6 Unusual Facts About the Ancient Mayan Rituals

Religion played a very important role in the Mayan society. Priests were on the second from the top step of the social ladder, just below the rulers. So it’s not surprising that there are some fascinating Mayan rituals and ceremonies. Below you can read up on some examples of such practices.


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Crossing babies’ eyes

The Mayans had very particular ideas about what their children should look like. They’re said to have dangled various objects in front of babies’ until their eyes became forever crossed. There was also a quite common practice among Mayan rituals in which they flattened babies’ foreheads by pressing boards on their faces.

Closeup of a Baby's eyes

Closeup of Baby’s eyes, Credits: Wikimedia

Death and corn

When a citizen died, usual custom in Mayan rituals was a burial with maize placed in their mouth. According to their belief corn was the food for the dead on their way to the afterworld. This vegetable was also the Mayan symbol for rebirth. That was very important to the Mayans who placed a large emphasis on the circle of life and rebirth.

Mayan Burial Pot - Archaeological Museum

Mayan Burial Pot – Archaeological Museum, Credits: Wikimedia

Human sacrifice

 
Perhaps the most infamous practice of the Mayan religion was the human sacrifice. They didn’t see it as murder. On the contrary, the Mayans considered offering themselves to the gods, who drank human blood, to be the most honorable thing they could ever do. People believed that all who have died in sacrifice went to go straight to heaven.
One of the popular human sacrifice methods was ripping out the heart by a priest who then burned it. This Mayan ritual was common at the most important ceremonies, such as the coronation of a ruler. Beheading was more common during other rituals. One of those rituals was a game, in which the goal was to hit a rubber ball through a hoop. According to sources, the ball represented the head of a decapitated warrior.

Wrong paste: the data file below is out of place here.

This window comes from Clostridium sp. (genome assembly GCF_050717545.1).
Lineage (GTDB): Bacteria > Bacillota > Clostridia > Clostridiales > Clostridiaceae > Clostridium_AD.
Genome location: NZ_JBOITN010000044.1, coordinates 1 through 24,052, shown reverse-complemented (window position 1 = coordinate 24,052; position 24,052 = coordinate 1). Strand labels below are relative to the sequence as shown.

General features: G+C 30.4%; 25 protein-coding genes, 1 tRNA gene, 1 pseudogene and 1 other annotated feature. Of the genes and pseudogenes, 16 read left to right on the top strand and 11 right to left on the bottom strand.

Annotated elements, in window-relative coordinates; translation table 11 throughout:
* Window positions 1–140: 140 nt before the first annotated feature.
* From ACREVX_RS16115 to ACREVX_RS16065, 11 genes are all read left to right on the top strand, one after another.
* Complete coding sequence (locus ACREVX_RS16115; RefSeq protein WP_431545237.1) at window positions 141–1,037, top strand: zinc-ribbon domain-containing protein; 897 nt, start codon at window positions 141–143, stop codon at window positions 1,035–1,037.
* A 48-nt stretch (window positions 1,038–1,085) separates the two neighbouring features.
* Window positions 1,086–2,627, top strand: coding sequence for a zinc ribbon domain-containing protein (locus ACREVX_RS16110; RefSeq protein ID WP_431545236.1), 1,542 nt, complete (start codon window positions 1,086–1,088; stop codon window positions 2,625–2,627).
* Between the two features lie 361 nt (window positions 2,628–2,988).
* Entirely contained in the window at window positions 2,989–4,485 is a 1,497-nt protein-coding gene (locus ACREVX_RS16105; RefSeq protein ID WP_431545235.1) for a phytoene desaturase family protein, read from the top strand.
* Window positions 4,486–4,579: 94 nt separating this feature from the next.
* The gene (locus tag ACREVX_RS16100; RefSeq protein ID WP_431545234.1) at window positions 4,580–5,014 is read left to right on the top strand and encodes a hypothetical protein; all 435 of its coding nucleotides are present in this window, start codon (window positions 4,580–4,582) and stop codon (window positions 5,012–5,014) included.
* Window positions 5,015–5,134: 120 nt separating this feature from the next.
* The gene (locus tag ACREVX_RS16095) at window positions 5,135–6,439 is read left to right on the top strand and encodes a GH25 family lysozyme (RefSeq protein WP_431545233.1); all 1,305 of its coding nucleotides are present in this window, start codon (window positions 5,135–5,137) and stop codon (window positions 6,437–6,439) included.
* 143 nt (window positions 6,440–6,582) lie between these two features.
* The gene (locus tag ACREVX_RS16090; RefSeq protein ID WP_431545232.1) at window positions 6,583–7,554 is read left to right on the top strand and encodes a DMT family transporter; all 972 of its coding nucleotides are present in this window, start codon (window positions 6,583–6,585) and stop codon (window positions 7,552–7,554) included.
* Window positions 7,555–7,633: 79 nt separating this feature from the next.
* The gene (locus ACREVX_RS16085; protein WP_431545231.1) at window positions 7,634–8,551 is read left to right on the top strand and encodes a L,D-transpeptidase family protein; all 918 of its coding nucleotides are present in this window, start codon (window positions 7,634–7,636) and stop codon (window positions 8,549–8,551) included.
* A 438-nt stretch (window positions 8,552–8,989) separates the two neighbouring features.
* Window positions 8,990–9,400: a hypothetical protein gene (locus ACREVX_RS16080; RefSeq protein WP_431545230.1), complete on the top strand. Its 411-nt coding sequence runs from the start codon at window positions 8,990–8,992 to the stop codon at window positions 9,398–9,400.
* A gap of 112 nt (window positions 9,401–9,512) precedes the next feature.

Illustration of Mayan human sacrifice ritual, Credits: Pinterest

Bloodletting rituals

Ritual bloodletting was another significant part of the Mayan rituals. Boys had their first bloodletting when they were five, for example. Surely you’ve seen pictures of various Mayan citizens that depict them with many piercings and body art. These piercings were actually bloodlettings. And the more piercings a person had, the higher their status. The rulers were the ones expected to take part in the most bloodlettings. The blood was then smeared on idols, which were then burned. They believed that smoke would bring the blood up to the heavens to feed the gods.

Maya Relief of Royal Blood-Letting

Maya Relief of Royal Blood-Letting, Credits: Wikimedia

Make war, not love

The Mayans were very good at astronomy and believed in a blend of religion and cosmic sciences. In fact, the priests were the most educated social class of the Mayan civilization, second only to the kings. They were the ones who noted the movement of the stars and planets. All Mayan rituals and personal significant events in people lives were coordinated with these movements. Perhaps the most fascinating example of this practice is that they only went to war when the planet Venus, which the Western nations associate with love, rose in the heavens.

Tzolkin calendar, used by Mayans

Tzolkin calendar, used by Mayans, via new-zodiac-symbols.blogspot.rs

Termination and rebuilding

The nation’s belief in rebirth and the circle of life led to many frequent rituals of “renewal”. For example, every 73 years the Mayan rituals demanded the destruction of peoples’ homes. They burnt all the household items, and the houses themselves, naturally placing the sacrificed humans on top. Then they burned them again. This ritual used to be a part of the circle of life process in which Mayans believed.

After the destruction, the Mayan rituals commanded every family to build a brand new home. They had to use broken, as well as whole parts on the very top of the old foundation.

Burning houses, mayan reneval ritual

Burning houses, Mayan renewal ritual, Credits: chocversushudbay.com

 

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